The Aspiring Mind of the Elizabethan Younger Generation

By Anthony Esler | Go to book overview

I. A burned-out generation

Musing over portraits of the aging Elizabeth and her venerable ministers, A. L. Rowse observes: "They were a tough lot . . . tenacious and adaptable . . . harsh and treacherous." He compares them to the Parliament of 1918: "hard-faced men who looked as if they had done well out of the war."1 There was undeniably an air of successful opportunism about these older generations of the Elizabethan ruling class. There was a certain harsh realism in their make-up, and more than a hint of the Italian school of diplomacy. Even in their old age, freighted with years and dignities, they still seemed to be men with a sharp eye out for the main chance. And yet, there was another and strangely contradictory side to the character of these older Elizabethans. Many interpreters of the late Tudor period have stressed the conservatism and undue prudence of many of the rulers of Elizabethan England. And certainly the generations of Elizabeth and Burghley rang the changes repeatedly on the need to maintain established institutions, to observe due order and degree. Certainly too, the older Elizabethans often showed a strong predilection for the safe compromise solution and the middle way.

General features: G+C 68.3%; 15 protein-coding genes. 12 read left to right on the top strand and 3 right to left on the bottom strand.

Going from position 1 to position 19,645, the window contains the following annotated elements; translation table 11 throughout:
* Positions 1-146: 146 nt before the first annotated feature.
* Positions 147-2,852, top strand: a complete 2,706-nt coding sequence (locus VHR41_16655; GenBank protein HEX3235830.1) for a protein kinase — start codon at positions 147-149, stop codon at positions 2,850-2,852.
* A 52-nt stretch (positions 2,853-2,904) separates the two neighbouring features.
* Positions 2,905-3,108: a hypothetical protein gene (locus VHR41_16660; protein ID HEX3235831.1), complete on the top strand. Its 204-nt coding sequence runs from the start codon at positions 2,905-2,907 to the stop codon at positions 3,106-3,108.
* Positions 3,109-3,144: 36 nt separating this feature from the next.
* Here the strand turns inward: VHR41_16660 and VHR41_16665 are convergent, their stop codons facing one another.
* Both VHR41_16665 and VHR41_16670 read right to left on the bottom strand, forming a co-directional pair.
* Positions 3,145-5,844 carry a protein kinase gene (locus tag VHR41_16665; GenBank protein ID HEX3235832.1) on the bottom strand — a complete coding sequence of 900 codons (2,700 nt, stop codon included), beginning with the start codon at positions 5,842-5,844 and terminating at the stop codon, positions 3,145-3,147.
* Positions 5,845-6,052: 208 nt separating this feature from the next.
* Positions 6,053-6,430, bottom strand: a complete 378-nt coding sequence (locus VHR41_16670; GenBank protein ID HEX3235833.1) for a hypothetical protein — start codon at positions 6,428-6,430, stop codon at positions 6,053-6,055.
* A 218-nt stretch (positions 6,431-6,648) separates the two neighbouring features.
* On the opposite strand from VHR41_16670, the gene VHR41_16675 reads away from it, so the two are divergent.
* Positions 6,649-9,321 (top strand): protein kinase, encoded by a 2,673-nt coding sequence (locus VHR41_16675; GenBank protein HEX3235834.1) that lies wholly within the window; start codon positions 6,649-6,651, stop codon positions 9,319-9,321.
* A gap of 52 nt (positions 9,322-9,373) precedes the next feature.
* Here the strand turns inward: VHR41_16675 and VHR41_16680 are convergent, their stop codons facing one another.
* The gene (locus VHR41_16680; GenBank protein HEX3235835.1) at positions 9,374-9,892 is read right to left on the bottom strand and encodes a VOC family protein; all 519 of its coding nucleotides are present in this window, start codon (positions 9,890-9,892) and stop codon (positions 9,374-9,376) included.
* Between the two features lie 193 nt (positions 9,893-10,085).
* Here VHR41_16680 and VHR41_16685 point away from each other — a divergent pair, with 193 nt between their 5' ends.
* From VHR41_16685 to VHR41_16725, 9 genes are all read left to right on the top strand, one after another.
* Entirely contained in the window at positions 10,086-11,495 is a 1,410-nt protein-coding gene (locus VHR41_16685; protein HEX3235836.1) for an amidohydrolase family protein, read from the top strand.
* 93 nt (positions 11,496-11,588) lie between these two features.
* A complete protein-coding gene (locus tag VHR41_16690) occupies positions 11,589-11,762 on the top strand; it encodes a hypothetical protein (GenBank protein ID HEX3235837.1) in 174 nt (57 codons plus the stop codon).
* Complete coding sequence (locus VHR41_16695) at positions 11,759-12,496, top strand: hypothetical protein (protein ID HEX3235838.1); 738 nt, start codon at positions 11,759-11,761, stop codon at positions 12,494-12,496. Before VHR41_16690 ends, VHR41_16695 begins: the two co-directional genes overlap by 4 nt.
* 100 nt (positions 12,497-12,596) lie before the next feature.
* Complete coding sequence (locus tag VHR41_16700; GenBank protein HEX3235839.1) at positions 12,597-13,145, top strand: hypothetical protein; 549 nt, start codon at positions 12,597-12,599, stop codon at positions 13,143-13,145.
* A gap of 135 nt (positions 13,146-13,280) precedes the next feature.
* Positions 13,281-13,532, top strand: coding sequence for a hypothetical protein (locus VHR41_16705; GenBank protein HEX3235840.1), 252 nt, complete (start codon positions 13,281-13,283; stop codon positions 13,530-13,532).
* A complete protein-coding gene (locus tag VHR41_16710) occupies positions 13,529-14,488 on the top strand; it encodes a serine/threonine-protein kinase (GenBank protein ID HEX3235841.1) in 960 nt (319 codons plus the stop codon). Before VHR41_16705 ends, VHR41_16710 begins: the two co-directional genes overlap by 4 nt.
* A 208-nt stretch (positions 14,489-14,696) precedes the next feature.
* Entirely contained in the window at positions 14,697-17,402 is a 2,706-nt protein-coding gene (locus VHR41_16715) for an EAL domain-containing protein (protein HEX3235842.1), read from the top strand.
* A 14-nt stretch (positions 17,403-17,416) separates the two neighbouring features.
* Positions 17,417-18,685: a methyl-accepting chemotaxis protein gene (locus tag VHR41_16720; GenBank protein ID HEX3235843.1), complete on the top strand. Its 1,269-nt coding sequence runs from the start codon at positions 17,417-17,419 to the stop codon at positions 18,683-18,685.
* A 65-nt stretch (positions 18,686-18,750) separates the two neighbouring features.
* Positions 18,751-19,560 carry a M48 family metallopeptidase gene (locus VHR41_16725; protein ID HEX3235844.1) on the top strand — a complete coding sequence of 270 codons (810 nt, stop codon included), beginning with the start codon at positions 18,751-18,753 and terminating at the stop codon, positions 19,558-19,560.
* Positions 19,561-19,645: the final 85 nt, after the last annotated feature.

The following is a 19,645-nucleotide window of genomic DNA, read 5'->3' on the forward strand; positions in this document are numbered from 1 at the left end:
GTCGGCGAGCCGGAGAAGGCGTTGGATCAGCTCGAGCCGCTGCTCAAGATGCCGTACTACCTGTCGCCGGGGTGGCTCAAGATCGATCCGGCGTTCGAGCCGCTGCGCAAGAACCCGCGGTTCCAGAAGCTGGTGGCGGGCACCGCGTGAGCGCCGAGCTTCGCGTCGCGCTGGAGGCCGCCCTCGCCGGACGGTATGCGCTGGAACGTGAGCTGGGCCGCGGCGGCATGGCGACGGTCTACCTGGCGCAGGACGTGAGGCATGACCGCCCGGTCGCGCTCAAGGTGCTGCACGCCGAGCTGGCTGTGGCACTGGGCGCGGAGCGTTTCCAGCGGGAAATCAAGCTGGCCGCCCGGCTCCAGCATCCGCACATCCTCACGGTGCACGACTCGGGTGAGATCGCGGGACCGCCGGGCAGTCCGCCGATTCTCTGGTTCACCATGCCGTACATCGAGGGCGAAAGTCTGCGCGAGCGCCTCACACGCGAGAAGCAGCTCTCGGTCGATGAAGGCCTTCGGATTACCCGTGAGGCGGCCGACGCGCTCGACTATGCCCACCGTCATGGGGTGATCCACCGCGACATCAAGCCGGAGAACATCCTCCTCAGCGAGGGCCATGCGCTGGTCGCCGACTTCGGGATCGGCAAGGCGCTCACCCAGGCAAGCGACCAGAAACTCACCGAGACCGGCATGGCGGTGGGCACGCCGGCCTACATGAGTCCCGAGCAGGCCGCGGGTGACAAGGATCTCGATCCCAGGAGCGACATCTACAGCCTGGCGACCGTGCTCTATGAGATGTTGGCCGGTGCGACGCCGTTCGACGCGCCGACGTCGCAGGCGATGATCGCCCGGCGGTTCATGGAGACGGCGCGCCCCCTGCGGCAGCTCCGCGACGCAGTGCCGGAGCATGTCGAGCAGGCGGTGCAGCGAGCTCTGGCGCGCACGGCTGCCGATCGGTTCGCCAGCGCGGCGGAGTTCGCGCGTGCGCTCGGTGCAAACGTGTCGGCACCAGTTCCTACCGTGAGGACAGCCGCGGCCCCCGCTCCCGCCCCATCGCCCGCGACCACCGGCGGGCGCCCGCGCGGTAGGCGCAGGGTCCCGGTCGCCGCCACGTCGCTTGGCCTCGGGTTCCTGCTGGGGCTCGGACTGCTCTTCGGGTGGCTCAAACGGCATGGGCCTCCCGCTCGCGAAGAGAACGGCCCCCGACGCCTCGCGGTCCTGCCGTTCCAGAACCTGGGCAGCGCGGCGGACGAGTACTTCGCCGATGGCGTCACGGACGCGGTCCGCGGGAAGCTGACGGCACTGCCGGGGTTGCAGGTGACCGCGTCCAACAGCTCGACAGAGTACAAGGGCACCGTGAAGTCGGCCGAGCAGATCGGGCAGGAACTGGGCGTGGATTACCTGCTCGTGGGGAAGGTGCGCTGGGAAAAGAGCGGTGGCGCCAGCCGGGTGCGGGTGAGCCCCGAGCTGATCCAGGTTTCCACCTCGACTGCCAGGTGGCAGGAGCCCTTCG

Such harsh, hard-driving opportunism and such prudent conservatism seem somehow an unlikely combination. The contrast stands out still more clearly when seen in terms of relations between older and younger generations. As successful opportunists themselves, the Elizabethan older generations might have been expected to preach a Horatio Alger gospel of ambition to their children. They ought logically to have urged young men to, strive for advancement, to pull themselves up by their own bootstraps as their fathers had done. And yet we know these older Elizabethans as arch conservatives, who swore by the social hierarchy and heaped abuse on "climbers" and "new men." In the England of Elizabeth I, ambition was in fact a vice so universally condemned that almost no Elizabethan ever willingly confessed to possessing it.

The aspiring mind of the generation of 1560 was shaped in

____________________
1
A. L. Rowse, The English Spirit ( New York, 1945), p. 89.

-3-

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